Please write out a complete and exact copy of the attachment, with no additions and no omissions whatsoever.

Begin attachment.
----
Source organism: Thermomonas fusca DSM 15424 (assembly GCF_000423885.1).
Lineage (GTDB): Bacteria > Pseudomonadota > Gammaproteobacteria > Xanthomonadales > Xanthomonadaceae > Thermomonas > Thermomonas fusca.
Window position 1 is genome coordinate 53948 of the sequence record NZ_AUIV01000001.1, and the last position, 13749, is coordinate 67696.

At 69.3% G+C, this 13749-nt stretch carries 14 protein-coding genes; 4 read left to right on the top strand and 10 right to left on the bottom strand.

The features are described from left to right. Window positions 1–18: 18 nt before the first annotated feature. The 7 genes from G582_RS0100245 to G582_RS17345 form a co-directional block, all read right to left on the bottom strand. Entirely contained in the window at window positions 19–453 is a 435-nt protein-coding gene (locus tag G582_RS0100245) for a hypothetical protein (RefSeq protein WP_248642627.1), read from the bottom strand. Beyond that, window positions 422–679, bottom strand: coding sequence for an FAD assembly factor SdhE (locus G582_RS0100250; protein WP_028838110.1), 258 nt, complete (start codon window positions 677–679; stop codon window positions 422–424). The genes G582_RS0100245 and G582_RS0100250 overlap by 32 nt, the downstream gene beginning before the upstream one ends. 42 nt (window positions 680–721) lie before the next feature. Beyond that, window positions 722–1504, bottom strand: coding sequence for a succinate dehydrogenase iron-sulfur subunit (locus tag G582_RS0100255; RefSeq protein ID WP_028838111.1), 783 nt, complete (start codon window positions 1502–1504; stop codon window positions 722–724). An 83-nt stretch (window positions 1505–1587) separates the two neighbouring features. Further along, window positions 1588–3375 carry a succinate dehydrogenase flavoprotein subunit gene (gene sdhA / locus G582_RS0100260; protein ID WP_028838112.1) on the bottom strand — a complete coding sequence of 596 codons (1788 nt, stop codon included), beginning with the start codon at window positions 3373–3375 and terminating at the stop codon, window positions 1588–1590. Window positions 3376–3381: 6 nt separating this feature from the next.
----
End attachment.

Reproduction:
Source organism: Thermomonas fusca DSM 15424 (assembly GCF_000423885.1).
Lineage (GTDB): Bacteria > Pseudomonadota > Gammaproteobacteria > Xanthomonadales > Xanthomonadaceae > Thermomonas > Thermomonas fusca.
Window position 1 is genome coordinate 53948 of the sequence record NZ_AUIV01000001.1, and the last position, 13749, is coordinate 67696.

At 69.3% G+C, this 13749-nt stretch carries 14 protein-coding genes; 4 read left to right on the top strand and 10 right to left on the bottom strand.

The features are described from left to right. Window positions 1–18: 18 nt before the first annotated feature. The 7 genes from G582_RS0100245 to G582_RS17345 form a co-directional block, all read right to left on the bottom strand. Entirely contained in the window at window positions 19–453 is a 435-nt protein-coding gene (locus tag G582_RS0100245) for a hypothetical protein (RefSeq protein WP_248642627.1), read from the bottom strand. Beyond that, window positions 422–679, bottom strand: coding sequence for an FAD assembly factor SdhE (locus G582_RS0100250; protein WP_028838110.1), 258 nt, complete (start codon window positions 677–679; stop codon window positions 422–424). The genes G582_RS0100245 and G582_RS0100250 overlap by 32 nt, the downstream gene beginning before the upstream one ends. 42 nt (window positions 680–721) lie before the next feature. Beyond that, window positions 722–1504, bottom strand: coding sequence for a succinate dehydrogenase iron-sulfur subunit (locus tag G582_RS0100255; RefSeq protein ID WP_028838111.1), 783 nt, complete (start codon window positions 1502–1504; stop codon window positions 722–724). An 83-nt stretch (window positions 1505–1587) separates the two neighbouring features. Further along, window positions 1588–3375 carry a succinate dehydrogenase flavoprotein subunit gene (gene sdhA / locus G582_RS0100260; protein ID WP_028838112.1) on the bottom strand — a complete coding sequence of 596 codons (1788 nt, stop codon included), beginning with the start codon at window positions 3373–3375 and terminating at the stop codon, window positions 1588–1590. Window positions 3376–3381: 6 nt separating this feature from the next.